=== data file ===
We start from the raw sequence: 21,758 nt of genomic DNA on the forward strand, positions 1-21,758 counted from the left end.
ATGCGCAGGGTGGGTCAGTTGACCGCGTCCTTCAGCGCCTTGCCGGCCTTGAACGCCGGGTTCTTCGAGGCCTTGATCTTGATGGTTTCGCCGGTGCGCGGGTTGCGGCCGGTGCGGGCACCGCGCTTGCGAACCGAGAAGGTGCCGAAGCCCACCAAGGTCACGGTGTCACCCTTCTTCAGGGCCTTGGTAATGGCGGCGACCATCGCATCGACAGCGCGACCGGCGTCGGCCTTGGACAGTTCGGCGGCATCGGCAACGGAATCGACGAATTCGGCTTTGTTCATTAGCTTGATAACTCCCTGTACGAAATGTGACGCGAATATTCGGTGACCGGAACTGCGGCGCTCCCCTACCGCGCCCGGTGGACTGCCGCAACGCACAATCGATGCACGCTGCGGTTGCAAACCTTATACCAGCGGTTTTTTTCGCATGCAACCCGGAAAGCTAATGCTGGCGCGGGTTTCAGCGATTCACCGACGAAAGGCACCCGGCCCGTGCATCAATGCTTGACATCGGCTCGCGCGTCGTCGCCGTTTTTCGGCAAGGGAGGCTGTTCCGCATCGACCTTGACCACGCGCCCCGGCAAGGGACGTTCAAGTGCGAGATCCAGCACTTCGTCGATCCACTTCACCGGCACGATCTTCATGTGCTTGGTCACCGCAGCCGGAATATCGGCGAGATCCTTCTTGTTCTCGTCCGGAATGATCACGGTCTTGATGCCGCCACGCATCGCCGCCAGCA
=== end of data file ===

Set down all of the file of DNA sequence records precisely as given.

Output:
We start from the raw sequence: 21,758 nt of genomic DNA on the forward strand, positions 1-21,758 counted from the left end.
ATGCGCAGGGTGGGTCAGTTGACCGCGTCCTTCAGCGCCTTGCCGGCCTTGAACGCCGGGTTCTTCGAGGCCTTGATCTTGATGGTTTCGCCGGTGCGCGGGTTGCGGCCGGTGCGGGCACCGCGCTTGCGAACCGAGAAGGTGCCGAAGCCCACCAAGGTCACGGTGTCACCCTTCTTCAGGGCCTTGGTAATGGCGGCGACCATCGCATCGACAGCGCGACCGGCGTCGGCCTTGGACAGTTCGGCGGCATCGGCAACGGAATCGACGAATTCGGCTTTGTTCATTAGCTTGATAACTCCCTGTACGAAATGTGACGCGAATATTCGGTGACCGGAACTGCGGCGCTCCCCTACCGCGCCCGGTGGACTGCCGCAACGCACAATCGATGCACGCTGCGGTTGCAAACCTTATACCAGCGGTTTTTTTCGCATGCAACCCGGAAAGCTAATGCTGGCGCGGGTTTCAGCGATTCACCGACGAAAGGCACCCGGCCCGTGCATCAATGCTTGACATCGGCTCGCGCGTCGTCGCCGTTTTTCGGCAAGGGAGGCTGTTCCGCATCGACCTTGACCACGCGCCCCGGCAAGGGACGTTCAAGTGCGAGATCCAGCACTTCGTCGATCCACTTCACCGGCACGATCTTCATGTGCTTGGTCACCGCAGCCGGAATATCGGCGAGATCCTTCTTGTTCTCGTCCGGAATGATCACGGTCTTGATGCCGCCACGCATCGCCGCCAGCA